Salford-born Katy Lipson is head of Aria Entertainment and co-artistic director and resident producer at Hope Mill Theatre. Earlier this year, she was named alongside Hope Mill co-founders Joseph Houston and William Whelton in The Stage’s 100 most influential people.

We caught up with her to chat about her career and Hope Mill’s latest production, The Return of the Soldier.

How did you get to be a producer?

I studied Human Genetics at UCL and then completed a one year musical theatre course at The London School Of Musical Theatre followed by a classical music degree at Goldsmith’s. I was always a musician, singer and huge musical theatre fan, plus I was interested in business and loved numbers and finance.

The first show I produced was when I was 19 and it was a chamber musical I had co-written. Following that experience I continued to produce small revue shows and support new musicals as well as working as a freelance vocal coach, musical director, performer and singer-songwriter. It wasn’t until I was 25 when I became incredibly ambitious to focus on producing and had a light bulb moment of ‘this is what I want to be’. I started to learn more about what commercial producing was and how I was going to get there. I set up Aria and this is where I am now.

How do you ‘find’ a show?

What generally attracts me to a musical then I would say it depends if it’s a revival or a new piece. The revivals I have focused on have always been musicals which have stayed with me since I first heard them as a child or teenager – Pippin, Tommy, Aspects, Parade, Hair. They gripped me with their stories, music and heart.

If it’s new, then it’s the story and how it’s matched by the score. Is it saying anything new? Have I heard this story before? And, most importantly, will others wants to hear it?

Are you able to take risks on as many new shows as you would like to?

Not at the moment. If I had a Hamilton, Wicked or Lion King, I’d probably personally back a home for new musicals! The art form needs subsidy and it needs a greater number of artistic leaders behind it regularly.

What has been your career highlight so far?

It’s such a hard one but probably The Addams Family UK Tour and Hair at the Vaults. Two huge journeys for me from building something from nothing. Hearing a show with a huge orchestra in a 1500-seater theatre and seeing the vision I had for Hair coming to life in two tunnels under Waterloo Station.

You, William and Joseph make a great team but it must be hard work. What keeps you motivated?

Ultimately the work. The audiences. The wonderful companies we get to work with. We are artistes and we can’t help but try and facilitate and make art however hard it gets! I wake up every morning with a new idea.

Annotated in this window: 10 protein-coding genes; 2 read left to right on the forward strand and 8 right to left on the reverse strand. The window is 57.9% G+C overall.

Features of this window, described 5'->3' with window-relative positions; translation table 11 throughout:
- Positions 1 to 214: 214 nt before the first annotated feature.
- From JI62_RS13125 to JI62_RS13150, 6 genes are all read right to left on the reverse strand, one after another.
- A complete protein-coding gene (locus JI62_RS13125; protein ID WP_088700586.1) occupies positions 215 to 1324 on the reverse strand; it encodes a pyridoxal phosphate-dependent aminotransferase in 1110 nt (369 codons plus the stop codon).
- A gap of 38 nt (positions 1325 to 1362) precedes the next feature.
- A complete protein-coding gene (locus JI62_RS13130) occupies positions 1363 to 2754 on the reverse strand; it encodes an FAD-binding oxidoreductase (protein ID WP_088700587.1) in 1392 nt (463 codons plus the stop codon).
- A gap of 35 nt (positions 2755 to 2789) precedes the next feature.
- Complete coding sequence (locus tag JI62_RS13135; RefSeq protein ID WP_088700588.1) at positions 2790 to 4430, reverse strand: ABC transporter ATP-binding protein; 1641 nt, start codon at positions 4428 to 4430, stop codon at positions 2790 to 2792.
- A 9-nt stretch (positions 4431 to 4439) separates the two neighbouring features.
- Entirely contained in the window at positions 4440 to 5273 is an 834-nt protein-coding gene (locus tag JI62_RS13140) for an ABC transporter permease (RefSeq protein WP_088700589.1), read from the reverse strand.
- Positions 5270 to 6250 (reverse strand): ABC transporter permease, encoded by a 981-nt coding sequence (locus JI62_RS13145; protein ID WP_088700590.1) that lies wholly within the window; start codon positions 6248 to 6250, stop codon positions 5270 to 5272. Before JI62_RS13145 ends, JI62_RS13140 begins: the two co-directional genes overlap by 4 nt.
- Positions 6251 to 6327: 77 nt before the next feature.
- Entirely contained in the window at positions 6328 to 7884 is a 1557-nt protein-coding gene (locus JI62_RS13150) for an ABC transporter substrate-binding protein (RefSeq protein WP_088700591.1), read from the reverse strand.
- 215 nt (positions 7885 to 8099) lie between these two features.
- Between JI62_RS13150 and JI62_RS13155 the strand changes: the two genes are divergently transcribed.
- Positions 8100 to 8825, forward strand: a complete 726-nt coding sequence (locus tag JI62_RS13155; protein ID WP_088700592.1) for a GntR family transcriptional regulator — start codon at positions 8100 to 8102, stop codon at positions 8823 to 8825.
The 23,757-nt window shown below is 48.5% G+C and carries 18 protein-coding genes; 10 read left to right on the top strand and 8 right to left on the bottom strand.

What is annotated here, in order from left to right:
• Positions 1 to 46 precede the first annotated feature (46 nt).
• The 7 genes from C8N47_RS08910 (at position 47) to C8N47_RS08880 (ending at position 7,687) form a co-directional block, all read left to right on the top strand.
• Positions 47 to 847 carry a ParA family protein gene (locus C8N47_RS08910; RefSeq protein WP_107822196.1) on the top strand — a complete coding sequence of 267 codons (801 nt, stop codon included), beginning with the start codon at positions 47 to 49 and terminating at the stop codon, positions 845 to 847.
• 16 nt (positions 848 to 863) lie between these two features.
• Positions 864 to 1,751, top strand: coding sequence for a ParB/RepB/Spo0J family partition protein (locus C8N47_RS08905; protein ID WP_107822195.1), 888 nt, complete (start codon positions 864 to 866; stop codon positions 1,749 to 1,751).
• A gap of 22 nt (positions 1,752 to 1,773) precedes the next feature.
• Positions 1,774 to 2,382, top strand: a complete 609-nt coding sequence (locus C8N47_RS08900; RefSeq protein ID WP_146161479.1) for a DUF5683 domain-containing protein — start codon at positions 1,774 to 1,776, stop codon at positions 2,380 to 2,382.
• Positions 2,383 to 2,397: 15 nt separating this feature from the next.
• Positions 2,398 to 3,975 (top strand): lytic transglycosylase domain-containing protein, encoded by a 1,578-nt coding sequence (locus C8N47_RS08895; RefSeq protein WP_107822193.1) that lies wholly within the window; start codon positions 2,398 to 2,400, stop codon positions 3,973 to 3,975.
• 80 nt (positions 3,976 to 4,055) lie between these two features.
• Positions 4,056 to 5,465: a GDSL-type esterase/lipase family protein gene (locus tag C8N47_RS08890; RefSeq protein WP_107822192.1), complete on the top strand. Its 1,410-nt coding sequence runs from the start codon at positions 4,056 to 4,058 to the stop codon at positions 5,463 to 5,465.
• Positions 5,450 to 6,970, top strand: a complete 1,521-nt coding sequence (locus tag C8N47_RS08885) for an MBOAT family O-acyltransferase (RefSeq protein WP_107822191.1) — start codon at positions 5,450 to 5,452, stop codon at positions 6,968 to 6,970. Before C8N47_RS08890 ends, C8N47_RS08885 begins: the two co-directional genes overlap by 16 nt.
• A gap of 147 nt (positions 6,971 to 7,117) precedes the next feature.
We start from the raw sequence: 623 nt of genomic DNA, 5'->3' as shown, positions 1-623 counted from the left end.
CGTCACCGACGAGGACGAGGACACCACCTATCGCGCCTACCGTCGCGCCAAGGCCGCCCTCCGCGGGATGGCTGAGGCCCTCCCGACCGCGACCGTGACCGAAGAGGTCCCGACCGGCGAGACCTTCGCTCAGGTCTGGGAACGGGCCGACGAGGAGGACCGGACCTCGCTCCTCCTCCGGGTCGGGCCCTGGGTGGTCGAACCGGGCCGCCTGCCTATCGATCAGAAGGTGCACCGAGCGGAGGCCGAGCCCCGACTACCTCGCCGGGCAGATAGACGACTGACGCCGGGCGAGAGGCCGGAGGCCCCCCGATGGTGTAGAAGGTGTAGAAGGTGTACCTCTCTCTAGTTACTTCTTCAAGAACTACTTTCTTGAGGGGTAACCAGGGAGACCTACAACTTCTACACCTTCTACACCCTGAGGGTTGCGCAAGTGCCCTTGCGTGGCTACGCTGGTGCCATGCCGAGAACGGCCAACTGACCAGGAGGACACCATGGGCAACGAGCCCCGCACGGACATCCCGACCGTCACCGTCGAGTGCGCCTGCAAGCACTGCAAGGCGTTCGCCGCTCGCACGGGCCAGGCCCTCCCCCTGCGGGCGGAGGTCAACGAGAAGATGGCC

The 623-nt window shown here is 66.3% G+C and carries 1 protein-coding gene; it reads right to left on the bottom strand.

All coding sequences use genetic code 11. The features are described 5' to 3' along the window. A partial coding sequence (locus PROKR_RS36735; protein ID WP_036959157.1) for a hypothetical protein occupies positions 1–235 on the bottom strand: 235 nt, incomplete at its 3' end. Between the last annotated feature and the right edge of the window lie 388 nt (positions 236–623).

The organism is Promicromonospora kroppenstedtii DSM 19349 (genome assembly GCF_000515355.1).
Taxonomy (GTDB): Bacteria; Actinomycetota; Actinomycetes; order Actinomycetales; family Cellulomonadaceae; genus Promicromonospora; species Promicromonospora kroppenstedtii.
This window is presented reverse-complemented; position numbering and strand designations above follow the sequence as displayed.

What’s been the hardest thing about producing at Hope Mill?

The artistic result is so thrilling due to the intimacy of the beautiful space. The audience reactions are unparalleled, touching and inspire us to continue. The hardest thing is the financial constraints. For the first two years, Hope Mill and I have invested our life savings in our first eight shows and started to attract a couple of backers. But the shows are not-for-profit and we haven’t quite raised enough money yet to pay ourselves a wage. We wanted to produce high quality shows in volume and that doesn’t give you enough time to fundraise effectively. There’s also been many long nights with us painting sets because we can’t afford a workshop to do it.

The Return of the Soldier is a chamber piece. What can people expect?

A beautiful, emotional, heartfelt musical with one of the most gorgeous scores of music. It’s epic and grand yet small in force. It’s a very special show. The most favourite new musical I’ve ever produced.

What attracted you to this show?

I was a huge fan of Charles Miller and I had started working with my good friend and collaborator Guy James who has promoted Charles’s career to date. I heard one song and read the synopsis and was in. It moved me and I fell in love with the music and lyrics instantly.

Why should audiences should come and see The Return of the Soldier?

It’s such a special story. A relevant and human one. It’s romantic, powerful and classy. It’s innovative in that it has just five actors but the emotion of Miss Saigon and Les Miserables. It’s poetic and very moving. It’s unmissable.

Find out how you can enjoy pre-show dinner with Katy, Joe and Will here.

The Return of the Soldier is at Hope Mill Theatre from 6th – 29th September 2018.

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